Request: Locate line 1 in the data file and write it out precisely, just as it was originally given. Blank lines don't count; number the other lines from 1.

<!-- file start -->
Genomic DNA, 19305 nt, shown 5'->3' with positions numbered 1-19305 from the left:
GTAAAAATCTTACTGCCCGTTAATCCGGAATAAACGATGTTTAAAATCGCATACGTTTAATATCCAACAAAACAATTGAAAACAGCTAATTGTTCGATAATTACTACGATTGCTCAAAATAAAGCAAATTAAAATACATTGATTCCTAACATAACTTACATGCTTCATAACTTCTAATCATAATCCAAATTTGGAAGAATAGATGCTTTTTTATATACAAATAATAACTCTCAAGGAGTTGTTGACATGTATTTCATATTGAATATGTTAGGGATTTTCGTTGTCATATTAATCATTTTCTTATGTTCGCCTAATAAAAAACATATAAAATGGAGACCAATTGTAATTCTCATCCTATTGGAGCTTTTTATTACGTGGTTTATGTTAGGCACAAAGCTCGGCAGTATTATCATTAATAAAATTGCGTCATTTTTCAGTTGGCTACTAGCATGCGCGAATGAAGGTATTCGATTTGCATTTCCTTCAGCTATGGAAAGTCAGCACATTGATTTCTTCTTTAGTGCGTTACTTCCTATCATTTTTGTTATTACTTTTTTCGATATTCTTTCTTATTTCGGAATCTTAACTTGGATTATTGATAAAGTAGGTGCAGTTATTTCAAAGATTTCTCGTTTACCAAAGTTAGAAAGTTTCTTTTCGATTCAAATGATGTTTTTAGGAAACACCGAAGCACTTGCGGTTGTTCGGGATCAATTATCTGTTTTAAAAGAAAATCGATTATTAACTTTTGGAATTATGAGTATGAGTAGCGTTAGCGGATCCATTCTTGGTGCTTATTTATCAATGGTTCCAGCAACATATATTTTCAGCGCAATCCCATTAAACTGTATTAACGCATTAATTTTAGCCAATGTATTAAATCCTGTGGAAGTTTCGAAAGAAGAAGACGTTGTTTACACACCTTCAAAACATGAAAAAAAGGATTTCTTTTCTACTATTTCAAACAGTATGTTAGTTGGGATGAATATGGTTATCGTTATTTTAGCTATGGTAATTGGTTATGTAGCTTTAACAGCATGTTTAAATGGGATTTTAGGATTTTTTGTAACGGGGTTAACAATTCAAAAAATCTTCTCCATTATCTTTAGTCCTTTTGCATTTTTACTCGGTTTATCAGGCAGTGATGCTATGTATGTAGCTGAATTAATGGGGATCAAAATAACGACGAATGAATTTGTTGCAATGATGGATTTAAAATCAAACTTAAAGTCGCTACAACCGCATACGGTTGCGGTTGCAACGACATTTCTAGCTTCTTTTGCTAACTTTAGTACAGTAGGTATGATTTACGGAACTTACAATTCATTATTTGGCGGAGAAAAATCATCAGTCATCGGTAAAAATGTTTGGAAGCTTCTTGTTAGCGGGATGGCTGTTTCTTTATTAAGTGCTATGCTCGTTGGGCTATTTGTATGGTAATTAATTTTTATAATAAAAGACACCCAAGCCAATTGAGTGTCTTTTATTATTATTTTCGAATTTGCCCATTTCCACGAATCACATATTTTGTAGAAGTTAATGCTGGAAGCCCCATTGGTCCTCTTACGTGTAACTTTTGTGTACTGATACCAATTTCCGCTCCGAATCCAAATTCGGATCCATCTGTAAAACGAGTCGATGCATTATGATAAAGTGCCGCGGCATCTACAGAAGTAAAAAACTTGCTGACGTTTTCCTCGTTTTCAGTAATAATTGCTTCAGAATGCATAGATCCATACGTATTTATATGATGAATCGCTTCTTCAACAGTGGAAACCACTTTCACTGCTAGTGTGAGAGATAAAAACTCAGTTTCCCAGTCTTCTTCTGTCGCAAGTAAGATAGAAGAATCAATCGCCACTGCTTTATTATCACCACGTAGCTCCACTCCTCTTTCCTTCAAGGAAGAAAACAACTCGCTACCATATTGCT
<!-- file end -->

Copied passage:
Genomic DNA, 19305 nt, shown 5'->3' with positions numbered 1-19305 from the left: